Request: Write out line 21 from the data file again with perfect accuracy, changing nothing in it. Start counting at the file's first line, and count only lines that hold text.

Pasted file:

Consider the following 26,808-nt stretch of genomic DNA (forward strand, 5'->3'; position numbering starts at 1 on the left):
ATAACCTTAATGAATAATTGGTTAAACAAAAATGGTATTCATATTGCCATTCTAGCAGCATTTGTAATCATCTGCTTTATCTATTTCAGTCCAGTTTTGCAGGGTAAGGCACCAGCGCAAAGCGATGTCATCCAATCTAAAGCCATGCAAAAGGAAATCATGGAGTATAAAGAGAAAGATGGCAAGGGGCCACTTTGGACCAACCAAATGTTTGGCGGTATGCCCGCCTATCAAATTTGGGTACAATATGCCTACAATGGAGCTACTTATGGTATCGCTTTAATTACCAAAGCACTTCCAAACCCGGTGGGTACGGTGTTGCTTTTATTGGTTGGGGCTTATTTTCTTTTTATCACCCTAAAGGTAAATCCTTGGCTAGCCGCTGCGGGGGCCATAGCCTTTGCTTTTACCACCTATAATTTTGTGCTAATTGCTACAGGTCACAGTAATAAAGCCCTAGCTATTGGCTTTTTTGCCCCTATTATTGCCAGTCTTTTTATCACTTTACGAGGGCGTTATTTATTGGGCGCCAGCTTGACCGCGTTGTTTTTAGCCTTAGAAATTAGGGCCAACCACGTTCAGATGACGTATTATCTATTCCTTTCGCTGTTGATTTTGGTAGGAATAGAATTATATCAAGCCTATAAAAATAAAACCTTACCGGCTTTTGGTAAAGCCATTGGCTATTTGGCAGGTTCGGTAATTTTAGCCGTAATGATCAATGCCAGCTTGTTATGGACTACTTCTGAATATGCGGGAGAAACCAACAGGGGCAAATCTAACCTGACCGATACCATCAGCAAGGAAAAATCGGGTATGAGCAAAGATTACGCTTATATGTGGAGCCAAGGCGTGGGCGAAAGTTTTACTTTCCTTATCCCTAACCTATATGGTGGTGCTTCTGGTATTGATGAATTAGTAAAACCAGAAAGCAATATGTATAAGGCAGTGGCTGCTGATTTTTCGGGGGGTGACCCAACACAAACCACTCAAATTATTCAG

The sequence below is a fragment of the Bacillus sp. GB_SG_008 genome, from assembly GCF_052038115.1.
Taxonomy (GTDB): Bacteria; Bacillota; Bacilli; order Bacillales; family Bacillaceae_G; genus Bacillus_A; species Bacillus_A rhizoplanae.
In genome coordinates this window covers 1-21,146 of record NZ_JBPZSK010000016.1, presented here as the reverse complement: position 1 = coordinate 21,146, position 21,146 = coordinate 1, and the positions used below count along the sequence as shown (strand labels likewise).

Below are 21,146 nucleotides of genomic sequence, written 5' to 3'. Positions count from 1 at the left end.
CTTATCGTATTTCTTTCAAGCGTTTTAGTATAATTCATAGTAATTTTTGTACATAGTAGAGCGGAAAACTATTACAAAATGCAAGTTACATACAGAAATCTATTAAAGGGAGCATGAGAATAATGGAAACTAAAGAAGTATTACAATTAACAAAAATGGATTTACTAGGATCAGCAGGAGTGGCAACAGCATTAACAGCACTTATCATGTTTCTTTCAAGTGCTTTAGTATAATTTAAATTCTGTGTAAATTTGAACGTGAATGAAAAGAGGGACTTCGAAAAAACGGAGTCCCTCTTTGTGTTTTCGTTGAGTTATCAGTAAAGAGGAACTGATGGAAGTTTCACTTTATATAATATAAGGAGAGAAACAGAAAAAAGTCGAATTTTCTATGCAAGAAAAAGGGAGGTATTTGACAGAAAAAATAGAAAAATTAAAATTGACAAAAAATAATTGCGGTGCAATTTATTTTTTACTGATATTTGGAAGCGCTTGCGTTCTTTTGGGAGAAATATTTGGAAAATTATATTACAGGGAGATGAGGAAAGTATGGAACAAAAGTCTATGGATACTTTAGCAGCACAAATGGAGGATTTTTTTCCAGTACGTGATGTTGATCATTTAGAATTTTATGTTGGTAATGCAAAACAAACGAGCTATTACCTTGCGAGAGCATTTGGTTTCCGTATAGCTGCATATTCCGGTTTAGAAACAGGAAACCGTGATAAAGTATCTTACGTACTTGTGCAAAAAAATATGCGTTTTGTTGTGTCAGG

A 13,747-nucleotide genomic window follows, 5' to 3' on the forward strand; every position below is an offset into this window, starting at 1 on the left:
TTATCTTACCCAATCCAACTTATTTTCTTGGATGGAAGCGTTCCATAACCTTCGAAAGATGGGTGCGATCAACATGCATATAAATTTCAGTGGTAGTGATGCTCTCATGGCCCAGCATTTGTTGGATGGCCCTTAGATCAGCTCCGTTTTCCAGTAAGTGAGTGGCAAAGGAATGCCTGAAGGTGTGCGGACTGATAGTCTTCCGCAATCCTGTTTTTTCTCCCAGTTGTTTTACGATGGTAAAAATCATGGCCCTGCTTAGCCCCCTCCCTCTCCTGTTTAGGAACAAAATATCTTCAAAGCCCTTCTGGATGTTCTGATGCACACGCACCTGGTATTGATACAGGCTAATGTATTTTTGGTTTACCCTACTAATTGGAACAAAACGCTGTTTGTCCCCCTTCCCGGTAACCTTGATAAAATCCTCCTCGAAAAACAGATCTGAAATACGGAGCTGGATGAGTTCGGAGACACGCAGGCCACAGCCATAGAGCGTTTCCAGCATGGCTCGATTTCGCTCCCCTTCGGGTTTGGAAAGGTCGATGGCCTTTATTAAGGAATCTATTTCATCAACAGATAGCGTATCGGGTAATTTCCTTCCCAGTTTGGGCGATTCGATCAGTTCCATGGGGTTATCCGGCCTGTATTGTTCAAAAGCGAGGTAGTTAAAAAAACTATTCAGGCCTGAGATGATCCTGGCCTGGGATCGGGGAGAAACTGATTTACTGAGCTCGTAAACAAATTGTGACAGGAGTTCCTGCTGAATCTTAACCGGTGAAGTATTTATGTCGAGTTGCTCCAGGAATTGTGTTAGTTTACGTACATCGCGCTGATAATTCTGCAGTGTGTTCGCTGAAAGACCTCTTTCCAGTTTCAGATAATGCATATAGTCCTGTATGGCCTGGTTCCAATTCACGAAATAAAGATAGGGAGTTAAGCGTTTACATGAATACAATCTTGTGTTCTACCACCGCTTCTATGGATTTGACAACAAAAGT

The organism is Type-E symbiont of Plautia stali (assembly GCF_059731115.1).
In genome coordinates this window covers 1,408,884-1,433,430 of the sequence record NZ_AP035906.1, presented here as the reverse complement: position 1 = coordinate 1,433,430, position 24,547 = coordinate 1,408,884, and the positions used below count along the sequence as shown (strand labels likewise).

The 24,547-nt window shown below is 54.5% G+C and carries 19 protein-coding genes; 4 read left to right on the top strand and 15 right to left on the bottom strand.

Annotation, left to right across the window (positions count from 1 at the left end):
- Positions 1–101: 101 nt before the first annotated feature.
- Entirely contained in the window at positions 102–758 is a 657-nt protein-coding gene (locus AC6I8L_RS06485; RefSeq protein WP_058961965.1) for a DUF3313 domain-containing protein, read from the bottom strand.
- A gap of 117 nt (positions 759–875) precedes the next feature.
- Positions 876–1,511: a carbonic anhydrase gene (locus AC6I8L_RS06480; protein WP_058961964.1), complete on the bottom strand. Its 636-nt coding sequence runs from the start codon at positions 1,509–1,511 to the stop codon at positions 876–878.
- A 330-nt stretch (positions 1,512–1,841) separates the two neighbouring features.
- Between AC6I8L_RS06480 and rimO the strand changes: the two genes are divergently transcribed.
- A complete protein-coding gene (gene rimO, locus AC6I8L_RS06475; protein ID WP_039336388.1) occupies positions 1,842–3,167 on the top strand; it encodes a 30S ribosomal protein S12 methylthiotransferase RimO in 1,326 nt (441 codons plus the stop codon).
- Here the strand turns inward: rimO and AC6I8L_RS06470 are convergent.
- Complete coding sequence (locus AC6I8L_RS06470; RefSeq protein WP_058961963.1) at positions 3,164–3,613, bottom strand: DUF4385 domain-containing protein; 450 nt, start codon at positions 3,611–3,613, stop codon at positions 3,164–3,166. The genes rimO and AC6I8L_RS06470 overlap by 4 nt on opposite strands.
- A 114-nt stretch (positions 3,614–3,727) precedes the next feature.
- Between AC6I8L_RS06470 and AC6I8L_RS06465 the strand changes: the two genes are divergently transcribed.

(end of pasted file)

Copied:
- Here the strand turns inward: rimO and AC6I8L_RS06470 are convergent.